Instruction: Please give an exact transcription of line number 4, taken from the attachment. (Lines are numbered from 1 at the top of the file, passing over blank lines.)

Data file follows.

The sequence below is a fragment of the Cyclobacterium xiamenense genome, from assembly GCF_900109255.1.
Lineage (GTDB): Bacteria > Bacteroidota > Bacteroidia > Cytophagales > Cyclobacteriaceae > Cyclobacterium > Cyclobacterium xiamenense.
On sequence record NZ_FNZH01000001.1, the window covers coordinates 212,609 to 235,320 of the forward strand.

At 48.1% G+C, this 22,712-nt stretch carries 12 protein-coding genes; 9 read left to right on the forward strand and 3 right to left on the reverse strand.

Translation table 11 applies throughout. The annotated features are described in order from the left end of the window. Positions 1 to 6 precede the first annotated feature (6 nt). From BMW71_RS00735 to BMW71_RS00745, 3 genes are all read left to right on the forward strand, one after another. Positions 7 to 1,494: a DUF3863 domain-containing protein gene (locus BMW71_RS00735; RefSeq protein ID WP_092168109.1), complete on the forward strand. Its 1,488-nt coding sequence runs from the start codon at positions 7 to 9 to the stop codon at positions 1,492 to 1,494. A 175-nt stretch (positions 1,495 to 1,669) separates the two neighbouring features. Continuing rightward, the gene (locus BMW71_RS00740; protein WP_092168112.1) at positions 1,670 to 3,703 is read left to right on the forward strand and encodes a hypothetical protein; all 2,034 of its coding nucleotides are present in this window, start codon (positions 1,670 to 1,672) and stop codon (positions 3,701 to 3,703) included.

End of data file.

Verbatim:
At 48.1% G+C, this 22,712-nt stretch carries 12 protein-coding genes; 9 read left to right on the forward strand and 3 right to left on the reverse strand.